From the Vineyard Gazette editions of May, 1963:
As in almost every happening on the Vineyard during the 19th century, the whaling industry enters the local Civil War picture. The first whaleship burned by the Confederate raider, Alabama, was an Edgartown vessel, the Ocmulgee, Capt. Abraham Osborn Jr., and the story is probably the most repeated of our ships' encounters with Captain Semmes.
Less quoted, but equally dramatic is the experience of Ulysses E. Mayhew who, aged 13, was cabin boy aboard the bark Lafayette, Capt. William Lewis, when she was captured off the island of Fernando da Noronha, then a Brazilian convict colony. The LaFayette had been cruising for about a year in company with the Kate Cory, Capt. Stephen Flanders of Chilmark, when the two captains "Concluded," according to Mayhew's account, "to stop in order to get fresh meat, vegetables, fruits, etc.
"When first we sighted the Island," he continues, "on the morning of April 16, 1862, we caught sight of three vessels, innocent looking enough. We suspected nothing, worked our way in nearer, and the wind being very light, Capts. Lewis and Flanders, each taking a boat crew started for shore. On arriving at the roadstead they leaned the nature of one of the trio. But they had no way of communicating the fact to us.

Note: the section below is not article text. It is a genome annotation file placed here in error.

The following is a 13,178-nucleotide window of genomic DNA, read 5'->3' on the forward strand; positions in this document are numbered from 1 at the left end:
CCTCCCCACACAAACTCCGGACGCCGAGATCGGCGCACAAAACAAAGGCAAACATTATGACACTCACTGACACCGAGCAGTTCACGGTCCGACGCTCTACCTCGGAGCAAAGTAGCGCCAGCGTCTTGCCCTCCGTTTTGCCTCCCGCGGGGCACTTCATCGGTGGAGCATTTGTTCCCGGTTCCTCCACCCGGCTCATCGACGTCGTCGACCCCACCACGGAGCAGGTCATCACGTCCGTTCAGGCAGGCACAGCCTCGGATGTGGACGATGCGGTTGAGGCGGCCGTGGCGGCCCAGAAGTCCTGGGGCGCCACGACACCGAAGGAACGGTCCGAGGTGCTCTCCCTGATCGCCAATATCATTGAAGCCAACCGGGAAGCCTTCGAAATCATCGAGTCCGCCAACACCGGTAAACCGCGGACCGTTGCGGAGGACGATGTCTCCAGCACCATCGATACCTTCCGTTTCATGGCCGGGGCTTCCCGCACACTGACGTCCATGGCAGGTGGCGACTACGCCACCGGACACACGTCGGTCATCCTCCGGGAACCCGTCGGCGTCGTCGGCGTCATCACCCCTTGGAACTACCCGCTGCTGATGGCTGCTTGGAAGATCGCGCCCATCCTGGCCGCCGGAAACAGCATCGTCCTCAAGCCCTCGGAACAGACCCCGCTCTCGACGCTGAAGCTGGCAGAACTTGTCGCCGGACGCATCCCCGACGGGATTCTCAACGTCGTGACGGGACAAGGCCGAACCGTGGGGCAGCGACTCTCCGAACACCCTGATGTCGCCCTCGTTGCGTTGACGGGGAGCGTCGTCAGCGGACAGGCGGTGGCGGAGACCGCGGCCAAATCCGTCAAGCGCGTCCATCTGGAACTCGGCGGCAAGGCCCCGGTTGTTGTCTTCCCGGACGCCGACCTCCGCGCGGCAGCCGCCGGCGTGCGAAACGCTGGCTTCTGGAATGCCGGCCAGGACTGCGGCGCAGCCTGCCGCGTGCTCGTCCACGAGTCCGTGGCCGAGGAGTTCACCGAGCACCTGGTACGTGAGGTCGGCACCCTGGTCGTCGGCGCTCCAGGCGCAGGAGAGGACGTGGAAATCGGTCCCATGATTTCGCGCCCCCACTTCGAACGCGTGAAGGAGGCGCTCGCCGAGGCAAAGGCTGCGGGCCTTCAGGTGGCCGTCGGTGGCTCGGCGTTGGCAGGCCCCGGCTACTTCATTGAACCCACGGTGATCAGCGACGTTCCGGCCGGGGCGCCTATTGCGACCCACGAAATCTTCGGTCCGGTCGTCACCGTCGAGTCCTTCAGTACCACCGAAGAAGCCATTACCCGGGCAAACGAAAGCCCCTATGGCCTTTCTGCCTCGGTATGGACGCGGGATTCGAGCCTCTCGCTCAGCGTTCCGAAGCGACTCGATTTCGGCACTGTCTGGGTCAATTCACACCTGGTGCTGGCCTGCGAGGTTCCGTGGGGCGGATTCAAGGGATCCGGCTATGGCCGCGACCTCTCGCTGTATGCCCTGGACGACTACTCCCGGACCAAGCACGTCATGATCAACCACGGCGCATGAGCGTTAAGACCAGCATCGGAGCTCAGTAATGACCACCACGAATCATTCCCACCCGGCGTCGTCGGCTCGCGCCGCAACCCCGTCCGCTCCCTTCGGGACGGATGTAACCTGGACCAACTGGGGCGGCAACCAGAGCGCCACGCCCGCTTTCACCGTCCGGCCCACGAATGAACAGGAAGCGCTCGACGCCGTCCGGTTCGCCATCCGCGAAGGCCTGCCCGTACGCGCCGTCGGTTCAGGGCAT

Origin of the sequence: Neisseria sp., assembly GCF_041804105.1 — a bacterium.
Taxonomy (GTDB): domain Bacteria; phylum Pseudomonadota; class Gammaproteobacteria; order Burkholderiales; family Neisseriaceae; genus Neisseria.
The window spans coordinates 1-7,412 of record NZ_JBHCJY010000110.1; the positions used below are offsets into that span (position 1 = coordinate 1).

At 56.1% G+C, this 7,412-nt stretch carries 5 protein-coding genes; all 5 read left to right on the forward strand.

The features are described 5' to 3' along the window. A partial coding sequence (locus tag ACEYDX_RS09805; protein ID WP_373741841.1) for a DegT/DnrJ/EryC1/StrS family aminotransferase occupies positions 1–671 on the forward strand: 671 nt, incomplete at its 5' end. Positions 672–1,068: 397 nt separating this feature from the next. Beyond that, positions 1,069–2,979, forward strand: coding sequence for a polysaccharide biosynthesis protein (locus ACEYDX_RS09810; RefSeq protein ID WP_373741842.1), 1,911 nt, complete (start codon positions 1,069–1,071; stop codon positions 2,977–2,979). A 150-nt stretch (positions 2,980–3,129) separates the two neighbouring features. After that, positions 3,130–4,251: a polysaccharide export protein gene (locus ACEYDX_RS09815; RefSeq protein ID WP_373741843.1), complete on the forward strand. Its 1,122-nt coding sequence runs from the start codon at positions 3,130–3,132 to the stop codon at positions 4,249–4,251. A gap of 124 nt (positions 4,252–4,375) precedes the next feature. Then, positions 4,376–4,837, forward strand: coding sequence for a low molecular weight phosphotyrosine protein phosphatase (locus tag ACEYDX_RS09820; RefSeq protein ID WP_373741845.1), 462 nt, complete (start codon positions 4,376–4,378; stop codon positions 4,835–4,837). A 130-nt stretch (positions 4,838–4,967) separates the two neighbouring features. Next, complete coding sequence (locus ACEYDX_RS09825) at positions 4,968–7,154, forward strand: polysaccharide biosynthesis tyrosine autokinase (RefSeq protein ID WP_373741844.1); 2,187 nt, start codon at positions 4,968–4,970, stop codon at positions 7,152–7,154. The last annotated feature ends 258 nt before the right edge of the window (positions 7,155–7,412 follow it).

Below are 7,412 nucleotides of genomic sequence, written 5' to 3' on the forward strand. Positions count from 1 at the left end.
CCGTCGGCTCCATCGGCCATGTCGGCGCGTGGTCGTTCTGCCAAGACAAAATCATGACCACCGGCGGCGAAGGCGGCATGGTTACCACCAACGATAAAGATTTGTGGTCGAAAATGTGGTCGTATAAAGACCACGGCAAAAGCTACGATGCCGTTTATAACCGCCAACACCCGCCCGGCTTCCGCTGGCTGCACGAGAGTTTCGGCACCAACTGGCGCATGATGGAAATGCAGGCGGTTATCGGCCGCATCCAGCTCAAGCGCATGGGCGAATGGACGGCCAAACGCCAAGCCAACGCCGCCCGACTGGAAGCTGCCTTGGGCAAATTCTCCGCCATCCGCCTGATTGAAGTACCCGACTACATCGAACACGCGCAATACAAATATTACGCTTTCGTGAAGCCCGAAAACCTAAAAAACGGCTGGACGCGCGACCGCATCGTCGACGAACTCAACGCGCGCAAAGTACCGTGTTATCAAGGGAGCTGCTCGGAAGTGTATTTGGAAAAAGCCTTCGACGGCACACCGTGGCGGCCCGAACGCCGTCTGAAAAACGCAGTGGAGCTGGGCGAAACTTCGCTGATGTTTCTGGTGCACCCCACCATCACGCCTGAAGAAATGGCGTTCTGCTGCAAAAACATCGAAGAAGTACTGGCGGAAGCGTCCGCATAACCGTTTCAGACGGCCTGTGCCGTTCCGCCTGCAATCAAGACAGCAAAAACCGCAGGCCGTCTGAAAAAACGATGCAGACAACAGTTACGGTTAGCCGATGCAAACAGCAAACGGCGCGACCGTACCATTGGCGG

"We aboard the Lafayette and Cory knew nothing, suspected nothing. Imagine, then, to our dismay, when one of the three ships we had seen got up steam and underway, coming out around the south end of the island. The Cory was about a half mile astern of us. By the maneuvering of the Alabama, we now realized the game was up. We had evaded privateers for long months of our cruise only now to run into the worst and most dreaded of them the Alabama . . . . the Alabama put a crew aboard the Cory and . . . . 'haul back your yards, shorten sail, and we'll send a boat aboard' came the order. It was from Semmes himself."
A boat came across in charge of the chief boatswain, and a second boat followed in charge of the first lieutenant. This officer ordered us to get our belongings 'together at once and leave the ship within 15 minutes'. We had already hidden about us what we wanted to keep from rebel eyes. The boarding crew first took the nautical instruments, and then demanded the slop chest. Mate Cottle refused to tell where it could be found. Our men were thereupon ordered to get into boats without delay, we using our own boats. 15 minutes later, the Lafayette had been hove to, she was a mass of flames.
"The Cory was determined on by Semmes as our refuge. In all there were about 130 prisoners . . . . They were landed on the Island with provisions . . . . " The Cory was later towed out to sea and burned. When the Alabama claims were finally settled, Mayhew received $650, which was probably far more than any 185th of a lay he would have received as a cabin boy, even of a full ship.